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Chronotherapy Based on Circadian Rhythms

Description:

 

Timed dosing of therapeutic compounds to maximize the efficacy of therapeutics while reducing undesired adverse effects.

 

Technology

 

Circadian rhythms are endogenous 24-hour oscillations in behavior and biological processes that respond primarily to light and darkness. The circadian clock drives oscillations in many processes, including sleep, locomotor activity, blood pressure, body temperature, and blood hormone levels. However, how the circadian clock regulates human physiology and pathophysiology is largely unknown. In efforts to leverage biological time during drug development, Penn researchers investigated how gene expression in mouse organs changes over time and discovered that ~50% of protein-coding genome is expressed in a circadian clock dependent manner. Importantly, the majority of best-selling drugs and World Health Organization essential medicines directly target clock-regulated gene products. Since many of these drugs have short half-lives, they could greatly benefit from temporal dosing.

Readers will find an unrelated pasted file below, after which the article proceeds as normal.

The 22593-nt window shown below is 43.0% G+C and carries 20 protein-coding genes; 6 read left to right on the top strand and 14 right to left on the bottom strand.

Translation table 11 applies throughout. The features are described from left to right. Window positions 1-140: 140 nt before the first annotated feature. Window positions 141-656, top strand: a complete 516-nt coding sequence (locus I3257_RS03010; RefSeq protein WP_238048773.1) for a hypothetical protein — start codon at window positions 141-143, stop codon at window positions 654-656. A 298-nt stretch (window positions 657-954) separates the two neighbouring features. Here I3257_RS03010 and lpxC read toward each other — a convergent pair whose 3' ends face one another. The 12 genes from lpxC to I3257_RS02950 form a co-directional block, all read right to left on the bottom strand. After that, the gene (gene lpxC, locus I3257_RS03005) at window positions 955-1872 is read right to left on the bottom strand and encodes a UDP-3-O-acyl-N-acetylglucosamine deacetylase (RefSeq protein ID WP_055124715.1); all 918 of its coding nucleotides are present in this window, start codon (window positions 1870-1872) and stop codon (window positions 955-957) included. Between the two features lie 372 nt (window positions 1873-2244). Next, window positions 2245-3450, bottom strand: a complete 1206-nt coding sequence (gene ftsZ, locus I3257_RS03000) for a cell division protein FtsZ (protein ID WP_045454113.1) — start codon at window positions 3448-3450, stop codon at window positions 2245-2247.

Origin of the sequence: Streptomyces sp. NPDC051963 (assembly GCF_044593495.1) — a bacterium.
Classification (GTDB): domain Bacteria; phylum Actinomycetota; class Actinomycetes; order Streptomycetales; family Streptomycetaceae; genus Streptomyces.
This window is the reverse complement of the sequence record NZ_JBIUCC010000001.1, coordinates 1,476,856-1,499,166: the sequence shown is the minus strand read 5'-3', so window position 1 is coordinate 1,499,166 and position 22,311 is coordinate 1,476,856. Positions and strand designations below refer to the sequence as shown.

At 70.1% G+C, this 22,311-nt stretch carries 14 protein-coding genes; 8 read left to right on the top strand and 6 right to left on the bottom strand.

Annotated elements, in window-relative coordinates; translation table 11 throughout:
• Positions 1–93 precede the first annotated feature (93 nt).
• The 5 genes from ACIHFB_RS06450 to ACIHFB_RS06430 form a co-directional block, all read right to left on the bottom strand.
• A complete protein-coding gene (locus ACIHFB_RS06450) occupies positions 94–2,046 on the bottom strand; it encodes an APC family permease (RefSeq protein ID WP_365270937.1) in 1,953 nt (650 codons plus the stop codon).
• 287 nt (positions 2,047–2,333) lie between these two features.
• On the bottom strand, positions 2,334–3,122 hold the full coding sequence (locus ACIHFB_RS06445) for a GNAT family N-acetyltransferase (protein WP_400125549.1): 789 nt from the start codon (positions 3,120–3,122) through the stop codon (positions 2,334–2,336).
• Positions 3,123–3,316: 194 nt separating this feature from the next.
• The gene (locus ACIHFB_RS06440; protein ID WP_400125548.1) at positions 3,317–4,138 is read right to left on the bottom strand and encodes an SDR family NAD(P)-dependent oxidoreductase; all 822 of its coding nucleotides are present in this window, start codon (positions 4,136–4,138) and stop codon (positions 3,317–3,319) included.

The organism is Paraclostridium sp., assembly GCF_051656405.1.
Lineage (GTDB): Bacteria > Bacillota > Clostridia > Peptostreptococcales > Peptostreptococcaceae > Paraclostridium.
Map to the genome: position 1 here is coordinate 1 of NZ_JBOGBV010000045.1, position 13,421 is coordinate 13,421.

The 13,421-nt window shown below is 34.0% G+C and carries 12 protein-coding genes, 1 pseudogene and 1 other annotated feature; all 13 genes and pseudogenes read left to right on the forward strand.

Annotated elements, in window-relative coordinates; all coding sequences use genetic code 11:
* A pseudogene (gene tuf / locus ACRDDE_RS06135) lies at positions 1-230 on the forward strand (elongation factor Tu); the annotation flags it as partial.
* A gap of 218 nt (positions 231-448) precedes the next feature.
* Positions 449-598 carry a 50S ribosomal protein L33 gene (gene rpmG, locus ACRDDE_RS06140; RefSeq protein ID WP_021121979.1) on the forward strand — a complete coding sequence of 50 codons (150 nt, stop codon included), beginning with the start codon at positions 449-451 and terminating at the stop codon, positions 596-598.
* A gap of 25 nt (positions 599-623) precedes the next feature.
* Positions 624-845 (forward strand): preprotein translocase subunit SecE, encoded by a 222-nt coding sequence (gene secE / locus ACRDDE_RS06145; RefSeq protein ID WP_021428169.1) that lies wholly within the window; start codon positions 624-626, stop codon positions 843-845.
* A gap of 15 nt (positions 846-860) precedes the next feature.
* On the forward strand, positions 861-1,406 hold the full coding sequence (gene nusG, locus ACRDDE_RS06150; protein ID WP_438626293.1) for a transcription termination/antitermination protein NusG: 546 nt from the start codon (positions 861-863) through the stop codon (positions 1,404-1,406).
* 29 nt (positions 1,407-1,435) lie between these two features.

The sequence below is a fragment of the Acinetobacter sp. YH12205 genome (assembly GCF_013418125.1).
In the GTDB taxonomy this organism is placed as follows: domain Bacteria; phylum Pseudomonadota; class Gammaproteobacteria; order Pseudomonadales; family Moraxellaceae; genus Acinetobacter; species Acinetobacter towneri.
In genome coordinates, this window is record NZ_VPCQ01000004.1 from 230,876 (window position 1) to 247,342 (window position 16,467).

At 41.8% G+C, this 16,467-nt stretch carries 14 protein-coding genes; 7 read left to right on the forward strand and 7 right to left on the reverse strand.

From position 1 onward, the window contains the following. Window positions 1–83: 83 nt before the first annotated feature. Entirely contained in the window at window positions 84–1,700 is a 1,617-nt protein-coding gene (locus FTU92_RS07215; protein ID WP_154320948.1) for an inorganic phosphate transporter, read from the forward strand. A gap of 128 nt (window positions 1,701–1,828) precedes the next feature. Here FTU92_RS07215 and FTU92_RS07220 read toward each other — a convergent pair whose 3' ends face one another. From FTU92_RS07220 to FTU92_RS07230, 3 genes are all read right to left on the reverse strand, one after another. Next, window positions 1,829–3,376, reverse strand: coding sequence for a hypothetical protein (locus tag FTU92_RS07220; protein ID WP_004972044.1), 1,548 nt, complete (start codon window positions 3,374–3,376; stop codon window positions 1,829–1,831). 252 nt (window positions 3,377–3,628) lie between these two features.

This information can be used to developing delayed-release formulations of therapeutics so that the time of release coincides with the highest expression of the drug target or transporter. The converse is also possible, timing a drug to avoid its rapid metabolism. This chronotherapy could be used to reduce off-target as well as adverse effects while increasing on-target efficacy. This invention applies to many drugs, diseases, and health conditions.

 

 

Figure. Circadian disease genes and drug targets. (A) Overlap between circadian genes, known disease-associated genes, and drug targets. (B) Example of a common drug having an oscillatory gene target: expression profiles for the aspirin target Ptgs1 from heart, lung, and kidney. Traces from these organs for the mir22 host gene, predicted to target Ptgs1, are also shown. This may underlie the time-dependent hypotensive effect of low dose aspirin.

Note: Figure is from Zhang et al. PNAS, 2014, 111 (45) – 16219

 

 

Applications

 

•       Chronotherapy

 

Advantages

 

•       Improved on-target effects (efficacy)

•       Reduced off-target effects (safety)

•       Once daily administration

 

Stage of Development

 

Target identified

 

Intellectual Property

 

US Application (20180071272 A1)

 

Reference Media

 

Wu et al. PNAS, 2018, 115 (48) – 12313.

Ruben et al. Sci Transl Med, 2018, 10 (485)

Zhang et al. PNAS, 2014, 111 (45) – 16219

Chen et al Arterioscler Thromb Vasc Biol. 2018 Dec;38(12):2819-2826.

Ruben et al. Science. 2019 Aug 9;365(6453):547-549.

 

Desired Partnerships

 

1.       License

2.       Co-development

 

Docket #: 15-7269

 

Download pdf


Patent Information:
For Information, Contact:
Viviane Martin
Director, PSOM Licensing Group
University of Pennsylvania
215-746-4275
martinv@upenn.edu
Inventors:
John Hogenesch
Garret Fitzgerald
Keywords: